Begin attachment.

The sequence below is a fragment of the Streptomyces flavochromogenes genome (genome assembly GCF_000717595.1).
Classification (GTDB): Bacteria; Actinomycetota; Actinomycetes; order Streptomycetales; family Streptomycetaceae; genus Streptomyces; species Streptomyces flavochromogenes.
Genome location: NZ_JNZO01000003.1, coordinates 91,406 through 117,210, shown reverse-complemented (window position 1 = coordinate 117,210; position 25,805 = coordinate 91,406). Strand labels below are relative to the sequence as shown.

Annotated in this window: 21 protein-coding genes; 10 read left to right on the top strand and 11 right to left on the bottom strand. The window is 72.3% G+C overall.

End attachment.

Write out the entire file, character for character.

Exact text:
The sequence below is a fragment of the Streptomyces flavochromogenes genome (genome assembly GCF_000717595.1).
Classification (GTDB): Bacteria; Actinomycetota; Actinomycetes; order Streptomycetales; family Streptomycetaceae; genus Streptomyces; species Streptomyces flavochromogenes.
Genome location: NZ_JNZO01000003.1, coordinates 91,406 through 117,210, shown reverse-complemented (window position 1 = coordinate 117,210; position 25,805 = coordinate 91,406). Strand labels below are relative to the sequence as shown.

Annotated in this window: 21 protein-coding genes; 10 read left to right on the top strand and 11 right to left on the bottom strand. The window is 72.3% G+C overall.